By Laura Arango ’20
Every college student knows the struggle of multiple all-nighters in preparation for midterms week. Too often students put their own mental and physical health aside in striving for a perfection that no one can really achieve. While trying to be the best version of yourself is important, trying to be perfect is an unattainable and unhealthy goal.
A study done by Pennsylvania State University of more than 100,000 students recently revealed that anxiety is the most common mental illness on college campuses, and the number of these students with anxiety is on the rise. Clearly, the college atmosphere of perfectionism has taken its toll on the student populations.
Yes, it’s human nature to want to succeed and to be the most successful. In fact, Charles Darwin and modern scientific thought says the very survival of our species and all living things is defined by competition and success—natural selection.
However, science could not account for the endless flow of information society is exposed to everyday. Science does not account for a generation that values Instagram likes over actual conversation. Nor could science foresee a world that constantly instills the idea that perfection is needed in the minds of adolescence.
The active pursuit of perfection is physically and mentally impossible. Overachievers, perfectionists—call them what you will—may develop a problem with prioritizing. Every task will seem equally important and therefore equally daunting. They will fall into a perpetual cycle of feeling like nothing you ever do is enough. There’s always one more reading to be done, one more equation, one more lab report.
The lines between academic perfection and perfection in your relationships will blur. In the same manner you want to excel in your studies, you’ll want to excel in your relationships. The idea of having the perfect friend group becomes necessary. And while you live your life everyday attempting to be the perfect friend, girlfriend or boyfriend, one truth persists: we live in an imperfect world. There are those who see reliability as a weakness and a means for exploitation. Just as one school task becomes another school task, one favor for a friend becomes another favor and the cycle persists.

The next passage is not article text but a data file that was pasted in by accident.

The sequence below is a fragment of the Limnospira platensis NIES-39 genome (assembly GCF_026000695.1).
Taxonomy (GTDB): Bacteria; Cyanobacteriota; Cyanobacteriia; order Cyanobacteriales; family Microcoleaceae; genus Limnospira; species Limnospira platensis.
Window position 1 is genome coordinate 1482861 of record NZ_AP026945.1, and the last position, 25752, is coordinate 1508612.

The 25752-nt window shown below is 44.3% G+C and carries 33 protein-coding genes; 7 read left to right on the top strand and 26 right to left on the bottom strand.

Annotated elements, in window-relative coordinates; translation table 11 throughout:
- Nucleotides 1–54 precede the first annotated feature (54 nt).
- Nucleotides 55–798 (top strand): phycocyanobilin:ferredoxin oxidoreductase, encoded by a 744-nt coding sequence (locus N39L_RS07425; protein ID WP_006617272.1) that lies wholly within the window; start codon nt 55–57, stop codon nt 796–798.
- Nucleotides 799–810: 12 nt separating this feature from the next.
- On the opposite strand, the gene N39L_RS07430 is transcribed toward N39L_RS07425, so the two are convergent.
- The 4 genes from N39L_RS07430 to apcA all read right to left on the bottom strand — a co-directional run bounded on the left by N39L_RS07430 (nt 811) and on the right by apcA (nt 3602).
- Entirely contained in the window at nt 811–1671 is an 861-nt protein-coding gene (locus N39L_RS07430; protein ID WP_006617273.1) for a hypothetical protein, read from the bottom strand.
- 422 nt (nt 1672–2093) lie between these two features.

This all might seem great and functionable at the time it is occurring until you wake up from a 20 minute power nap one day with the realization that you haven’t actually slept in three days. This moment of realization shows that striving for perfection breeds failure. Failure comes from spreading yourself too thin and it hits hard. The bright side of it all is that humans have the ability to move past hardships and failures to see that hardships become fleeting thoughts of a lesson learned.
Choose to be a high-performer not a perfectionist. The difference is key. For those perfectionists out there like myself, I hope you learn to live a life that is less about pleasing everyone and more about feeling satisfied with yourself. You do not need to succumb to that silent crippling anxiety you feel everyday in the midst of what feels like endless schoolwork. Prioritize, take study breaks, call your mom. Life isn’t about straight A’s or a seemingly-perfect Instagram, rather we all need to learn to enjoy the moments in between and realize it will be okay.